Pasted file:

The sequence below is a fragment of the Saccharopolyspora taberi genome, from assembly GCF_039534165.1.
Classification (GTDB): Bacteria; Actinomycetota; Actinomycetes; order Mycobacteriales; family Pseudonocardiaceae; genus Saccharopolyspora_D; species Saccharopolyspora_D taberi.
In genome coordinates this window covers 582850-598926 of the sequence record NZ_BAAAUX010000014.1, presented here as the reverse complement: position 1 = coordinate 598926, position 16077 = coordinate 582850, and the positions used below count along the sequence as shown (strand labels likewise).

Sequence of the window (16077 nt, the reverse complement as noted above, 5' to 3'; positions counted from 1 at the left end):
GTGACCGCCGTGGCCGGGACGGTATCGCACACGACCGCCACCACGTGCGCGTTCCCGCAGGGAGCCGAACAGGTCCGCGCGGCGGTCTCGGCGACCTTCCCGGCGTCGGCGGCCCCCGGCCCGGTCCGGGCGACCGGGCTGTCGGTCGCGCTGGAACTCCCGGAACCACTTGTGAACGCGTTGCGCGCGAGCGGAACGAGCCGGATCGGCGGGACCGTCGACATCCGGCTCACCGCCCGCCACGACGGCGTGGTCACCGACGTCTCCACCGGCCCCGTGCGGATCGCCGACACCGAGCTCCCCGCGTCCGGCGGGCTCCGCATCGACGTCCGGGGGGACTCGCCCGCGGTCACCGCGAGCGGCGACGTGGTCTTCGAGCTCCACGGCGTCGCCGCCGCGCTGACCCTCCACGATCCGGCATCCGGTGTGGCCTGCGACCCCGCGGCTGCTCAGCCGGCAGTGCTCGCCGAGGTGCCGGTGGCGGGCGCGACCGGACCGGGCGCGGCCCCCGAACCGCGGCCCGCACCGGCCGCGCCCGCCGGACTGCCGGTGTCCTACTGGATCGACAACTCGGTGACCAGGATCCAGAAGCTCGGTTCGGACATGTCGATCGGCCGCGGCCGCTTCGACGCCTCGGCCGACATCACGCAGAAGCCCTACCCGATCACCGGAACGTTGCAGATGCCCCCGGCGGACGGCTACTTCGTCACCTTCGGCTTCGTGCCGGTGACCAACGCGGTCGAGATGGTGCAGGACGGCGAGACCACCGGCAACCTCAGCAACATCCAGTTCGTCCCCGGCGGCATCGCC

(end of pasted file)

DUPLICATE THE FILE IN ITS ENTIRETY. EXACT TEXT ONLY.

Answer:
The sequence below is a fragment of the Saccharopolyspora taberi genome, from assembly GCF_039534165.1.
Classification (GTDB): Bacteria; Actinomycetota; Actinomycetes; order Mycobacteriales; family Pseudonocardiaceae; genus Saccharopolyspora_D; species Saccharopolyspora_D taberi.
In genome coordinates this window covers 582850-598926 of the sequence record NZ_BAAAUX010000014.1, presented here as the reverse complement: position 1 = coordinate 598926, position 16077 = coordinate 582850, and the positions used below count along the sequence as shown (strand labels likewise).

Sequence of the window (16077 nt, the reverse complement as noted above, 5' to 3'; positions counted from 1 at the left end):
GTGACCGCCGTGGCCGGGACGGTATCGCACACGACCGCCACCACGTGCGCGTTCCCGCAGGGAGCCGAACAGGTCCGCGCGGCGGTCTCGGCGACCTTCCCGGCGTCGGCGGCCCCCGGCCCGGTCCGGGCGACCGGGCTGTCGGTCGCGCTGGAACTCCCGGAACCACTTGTGAACGCGTTGCGCGCGAGCGGAACGAGCCGGATCGGCGGGACCGTCGACATCCGGCTCACCGCCCGCCACGACGGCGTGGTCACCGACGTCTCCACCGGCCCCGTGCGGATCGCCGACACCGAGCTCCCCGCGTCCGGCGGGCTCCGCATCGACGTCCGGGGGGACTCGCCCGCGGTCACCGCGAGCGGCGACGTGGTCTTCGAGCTCCACGGCGTCGCCGCCGCGCTGACCCTCCACGATCCGGCATCCGGTGTGGCCTGCGACCCCGCGGCTGCTCAGCCGGCAGTGCTCGCCGAGGTGCCGGTGGCGGGCGCGACCGGACCGGGCGCGGCCCCCGAACCGCGGCCCGCACCGGCCGCGCCCGCCGGACTGCCGGTGTCCTACTGGATCGACAACTCGGTGACCAGGATCCAGAAGCTCGGTTCGGACATGTCGATCGGCCGCGGCCGCTTCGACGCCTCGGCCGACATCACGCAGAAGCCCTACCCGATCACCGGAACGTTGCAGATGCCCCCGGCGGACGGCTACTTCGTCACCTTCGGCTTCGTGCCGGTGACCAACGCGGTCGAGATGGTGCAGGACGGCGAGACCACCGGCAACCTCAGCAACATCCAGTTCGTCCCCGGCGGCATCGCC